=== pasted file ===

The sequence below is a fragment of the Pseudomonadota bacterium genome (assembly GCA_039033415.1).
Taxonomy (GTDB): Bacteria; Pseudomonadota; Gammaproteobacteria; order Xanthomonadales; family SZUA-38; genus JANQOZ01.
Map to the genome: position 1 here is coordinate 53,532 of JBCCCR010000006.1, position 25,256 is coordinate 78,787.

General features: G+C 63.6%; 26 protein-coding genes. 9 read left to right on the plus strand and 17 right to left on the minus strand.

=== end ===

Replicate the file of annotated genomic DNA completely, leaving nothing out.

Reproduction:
The sequence below is a fragment of the Pseudomonadota bacterium genome (assembly GCA_039033415.1).
Taxonomy (GTDB): Bacteria; Pseudomonadota; Gammaproteobacteria; order Xanthomonadales; family SZUA-38; genus JANQOZ01.
Map to the genome: position 1 here is coordinate 53,532 of JBCCCR010000006.1, position 25,256 is coordinate 78,787.

General features: G+C 63.6%; 26 protein-coding genes. 9 read left to right on the plus strand and 17 right to left on the minus strand.